By, Zack Friedman Senior Contributor
Your Coronavirus stimulus check may go out this week or next.
Here’s what you need to know.
“The checks from the Treasury and the IRS probably start going out…I think this week, perhaps early next,” Larry Kudlow, Director of the U.S. Economic Council, said to CNBC.
That’s good news for millions of Americans who are waiting for their stimulus check due to the Coronavirus pandemic, which could be as much as $1,200 per person, $2,400 for married couples filing jointly and $500 per dependent child. Kudlow added, “We’re giving assistance checks to 175 million Americans.” A memo from the House Ways and Means Committee, however, claims that although 60 million stimulus checks will be distributed in mid-April, other Americans who did not provide direct deposit on their tax return potentially may need to wait months before they receive their stimulus check. The House Ways and Means Committee memo says that check distribution could work like this:
- Week of April 13, 2020: 60 million checks distributed through direct deposit.
- Week of May 4, 2020: The IRS will start sending paper stimulus checks.
- Each week thereafter: Approximately 5 million paper checks will be issued each week.
Based on this tentative schedule, the memo says that some Americans may not receive their check until the week of August 17. Treasury Secretary Steven Mnuchin disputes that timeline and says checks will be distributed within “a matter of weeks, and not months.” The Treasury Department told USA TODAY that 50 million to 70 million Americans would receive their stimulus checks via direct deposit by April 15. Within three weeks, the Treasury Department said the “overwhelming majority of eligible Americans” will receive their stimulus check.
According to The Washington Post, which has reviewed a timetable from the IRS, stimulus checks first will be sent to taxpayers with the lowest income:
- April 24: Less than $10,00
- May 1: $10,0001 – $20,000
- May 15: $20,001 – $40,000
- May – September: checks sent in order from lowest income to highest income based on 2018 or 2019 tax information
- September 4: remaining checks sent
- September 11: checks sent to those who didn’t provide information to IRS
How To Get Your Stimulus Check Sooner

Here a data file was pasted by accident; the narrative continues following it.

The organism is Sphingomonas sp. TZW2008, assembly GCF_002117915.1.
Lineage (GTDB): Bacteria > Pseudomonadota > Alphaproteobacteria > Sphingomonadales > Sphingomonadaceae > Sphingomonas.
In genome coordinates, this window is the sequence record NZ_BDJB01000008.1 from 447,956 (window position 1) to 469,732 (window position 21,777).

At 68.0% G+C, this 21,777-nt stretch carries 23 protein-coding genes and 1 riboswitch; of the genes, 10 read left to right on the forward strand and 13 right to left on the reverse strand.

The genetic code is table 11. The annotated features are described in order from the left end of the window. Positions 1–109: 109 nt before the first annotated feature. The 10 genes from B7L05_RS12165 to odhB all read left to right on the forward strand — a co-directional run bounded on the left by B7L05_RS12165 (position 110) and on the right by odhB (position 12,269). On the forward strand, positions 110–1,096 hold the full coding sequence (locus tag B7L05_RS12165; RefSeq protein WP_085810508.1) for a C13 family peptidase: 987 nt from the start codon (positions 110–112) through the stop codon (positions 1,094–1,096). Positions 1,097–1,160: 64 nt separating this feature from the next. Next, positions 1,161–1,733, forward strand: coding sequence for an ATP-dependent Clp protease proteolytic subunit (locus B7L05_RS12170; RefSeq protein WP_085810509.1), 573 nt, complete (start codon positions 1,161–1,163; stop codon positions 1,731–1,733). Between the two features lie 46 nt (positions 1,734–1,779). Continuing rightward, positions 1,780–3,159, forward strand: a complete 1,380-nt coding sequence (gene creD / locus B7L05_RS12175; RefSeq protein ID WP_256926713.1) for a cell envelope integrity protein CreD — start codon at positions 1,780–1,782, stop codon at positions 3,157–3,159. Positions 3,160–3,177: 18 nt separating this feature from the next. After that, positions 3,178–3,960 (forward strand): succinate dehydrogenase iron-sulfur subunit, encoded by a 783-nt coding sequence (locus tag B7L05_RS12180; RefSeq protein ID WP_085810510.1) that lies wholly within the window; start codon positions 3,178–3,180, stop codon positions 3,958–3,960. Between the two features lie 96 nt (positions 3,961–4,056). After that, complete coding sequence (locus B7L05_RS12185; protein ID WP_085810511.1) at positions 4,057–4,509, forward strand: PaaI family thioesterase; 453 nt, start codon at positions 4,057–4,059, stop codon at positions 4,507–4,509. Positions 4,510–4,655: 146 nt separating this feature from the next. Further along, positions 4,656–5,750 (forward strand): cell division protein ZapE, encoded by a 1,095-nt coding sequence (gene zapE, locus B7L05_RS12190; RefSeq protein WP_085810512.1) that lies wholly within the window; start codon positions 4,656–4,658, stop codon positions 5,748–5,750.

Here’s the best way to try to get your stimulus check sooner (although no guarantees of course):
Check if you qualify to receive a stimulus check.
If you provided direct deposit information on your 2018 or 2019 income tax return, then the IRS already has your direct deposit information.
If you haven’t filed 2018 or 2019 income taxes, you can still file them. If you do, you can provide your direct deposit information to get your stimulus check faster.
Checks will be distributed in reverse order based on adjusted gross income. This means that those with lower adjusted gross income will be issued a check first.
If you don’t file taxes, but you receive Social Security benefits, you don’t have to file any taxes to qualify. You’ll automatically receive a stimulus check. If you filed already, but didn’t provide direct deposit information, the good news is you still can. In late April or early May, according to the memo, the IRS expects to create an online portal that will enable taxpayers to update their direct deposit information and check the status of their stimulus check. For those who don’t file taxes, but who receive Social Security benefits, you can also update your direct deposit information once the online portal is available. Stay tuned.
Stimulus Checks: Q&A
How much money can I get?
Married Couples: $2,400
Dependent Children: $500 (must be less than 17-years-old)
Does it matter how much income you make?
What are the income thresholds?
There is no minimum adjusted gross income threshold. However, the stimulus check amount phases out by $5 for every $100 above certain income levels based on your tax filing status:
Single Filer: $75,000
Head of Household: $112,500
Married/Joint Filer: $150,000
At what income level will I not qualify for a stimulus check?
Single Filer: > $99,000
Joint Filer (no children): > $198,000
By, Zack Friedman Senior Contributor